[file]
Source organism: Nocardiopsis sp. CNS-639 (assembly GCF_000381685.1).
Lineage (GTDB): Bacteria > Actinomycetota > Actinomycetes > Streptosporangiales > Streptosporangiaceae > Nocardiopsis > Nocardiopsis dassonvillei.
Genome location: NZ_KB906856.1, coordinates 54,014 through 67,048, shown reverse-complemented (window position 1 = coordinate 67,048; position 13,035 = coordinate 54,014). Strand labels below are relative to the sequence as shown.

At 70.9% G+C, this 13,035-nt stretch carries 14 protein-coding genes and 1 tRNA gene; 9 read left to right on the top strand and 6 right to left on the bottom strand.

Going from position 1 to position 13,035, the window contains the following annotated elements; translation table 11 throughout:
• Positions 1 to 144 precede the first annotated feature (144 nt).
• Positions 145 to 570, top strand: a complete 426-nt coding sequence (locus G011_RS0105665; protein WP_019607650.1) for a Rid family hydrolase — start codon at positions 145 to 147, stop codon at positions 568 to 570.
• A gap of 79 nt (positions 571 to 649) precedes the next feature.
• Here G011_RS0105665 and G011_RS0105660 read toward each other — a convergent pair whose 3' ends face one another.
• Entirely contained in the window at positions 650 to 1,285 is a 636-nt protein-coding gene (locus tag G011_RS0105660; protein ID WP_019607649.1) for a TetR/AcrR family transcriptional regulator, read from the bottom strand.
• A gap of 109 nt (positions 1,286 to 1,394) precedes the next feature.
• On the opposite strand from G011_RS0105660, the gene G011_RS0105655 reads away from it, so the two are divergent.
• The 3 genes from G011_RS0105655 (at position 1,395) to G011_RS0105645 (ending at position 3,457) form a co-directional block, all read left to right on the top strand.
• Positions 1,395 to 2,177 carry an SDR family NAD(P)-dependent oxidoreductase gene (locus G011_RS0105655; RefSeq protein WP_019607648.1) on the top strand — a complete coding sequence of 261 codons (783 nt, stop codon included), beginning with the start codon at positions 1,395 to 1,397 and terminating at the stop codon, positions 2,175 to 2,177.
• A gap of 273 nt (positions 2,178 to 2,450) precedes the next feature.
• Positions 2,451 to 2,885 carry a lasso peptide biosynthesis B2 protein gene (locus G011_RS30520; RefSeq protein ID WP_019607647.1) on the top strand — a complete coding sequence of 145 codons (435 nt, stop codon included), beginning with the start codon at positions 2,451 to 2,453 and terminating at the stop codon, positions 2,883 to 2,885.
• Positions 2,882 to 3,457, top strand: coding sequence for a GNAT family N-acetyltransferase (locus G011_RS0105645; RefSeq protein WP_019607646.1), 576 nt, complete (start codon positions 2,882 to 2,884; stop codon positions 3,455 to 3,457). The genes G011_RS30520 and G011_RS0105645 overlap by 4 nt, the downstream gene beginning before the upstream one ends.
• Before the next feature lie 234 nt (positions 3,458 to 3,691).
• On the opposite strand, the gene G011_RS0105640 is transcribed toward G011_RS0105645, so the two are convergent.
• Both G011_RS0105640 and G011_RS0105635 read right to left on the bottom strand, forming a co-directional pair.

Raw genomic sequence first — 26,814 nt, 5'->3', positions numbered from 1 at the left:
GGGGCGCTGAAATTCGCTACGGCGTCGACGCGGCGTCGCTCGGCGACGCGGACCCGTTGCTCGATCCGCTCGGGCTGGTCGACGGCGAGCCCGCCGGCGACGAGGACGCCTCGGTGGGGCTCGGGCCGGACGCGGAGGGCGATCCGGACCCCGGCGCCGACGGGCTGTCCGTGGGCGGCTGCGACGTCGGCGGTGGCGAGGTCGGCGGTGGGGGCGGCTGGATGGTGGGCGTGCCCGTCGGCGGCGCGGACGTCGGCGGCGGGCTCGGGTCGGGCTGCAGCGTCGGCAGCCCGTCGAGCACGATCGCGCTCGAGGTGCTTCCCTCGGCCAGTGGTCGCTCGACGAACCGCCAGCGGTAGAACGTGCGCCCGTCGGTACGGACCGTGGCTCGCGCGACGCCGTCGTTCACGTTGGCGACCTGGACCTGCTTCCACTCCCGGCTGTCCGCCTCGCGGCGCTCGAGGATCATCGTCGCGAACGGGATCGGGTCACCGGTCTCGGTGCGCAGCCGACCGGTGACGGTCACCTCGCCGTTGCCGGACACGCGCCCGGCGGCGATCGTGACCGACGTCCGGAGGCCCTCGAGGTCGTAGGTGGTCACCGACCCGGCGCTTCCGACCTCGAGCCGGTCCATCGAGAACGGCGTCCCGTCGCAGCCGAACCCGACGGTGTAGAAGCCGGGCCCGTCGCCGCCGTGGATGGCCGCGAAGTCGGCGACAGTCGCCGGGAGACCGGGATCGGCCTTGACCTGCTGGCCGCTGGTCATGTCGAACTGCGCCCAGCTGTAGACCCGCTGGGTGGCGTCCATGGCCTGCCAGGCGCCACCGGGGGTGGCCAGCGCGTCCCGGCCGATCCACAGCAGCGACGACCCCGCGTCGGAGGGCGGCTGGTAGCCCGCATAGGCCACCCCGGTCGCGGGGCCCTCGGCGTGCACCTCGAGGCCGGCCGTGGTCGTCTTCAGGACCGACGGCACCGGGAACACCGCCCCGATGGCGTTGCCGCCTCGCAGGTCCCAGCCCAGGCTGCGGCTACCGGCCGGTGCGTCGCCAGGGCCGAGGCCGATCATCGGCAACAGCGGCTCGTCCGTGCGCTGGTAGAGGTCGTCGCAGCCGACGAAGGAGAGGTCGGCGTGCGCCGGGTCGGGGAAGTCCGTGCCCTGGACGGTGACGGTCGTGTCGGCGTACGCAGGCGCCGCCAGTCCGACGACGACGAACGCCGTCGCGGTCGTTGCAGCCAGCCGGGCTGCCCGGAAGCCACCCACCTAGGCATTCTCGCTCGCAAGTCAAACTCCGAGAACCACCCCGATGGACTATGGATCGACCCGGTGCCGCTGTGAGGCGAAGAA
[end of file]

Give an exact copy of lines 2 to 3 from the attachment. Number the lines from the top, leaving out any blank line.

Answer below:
Lineage (GTDB): Bacteria > Actinomycetota > Actinomycetes > Streptosporangiales > Streptosporangiaceae > Nocardiopsis > Nocardiopsis dassonvillei.
Genome location: NZ_KB906856.1, coordinates 54,014 through 67,048, shown reverse-complemented (window position 1 = coordinate 67,048; position 13,035 = coordinate 54,014). Strand labels below are relative to the sequence as shown.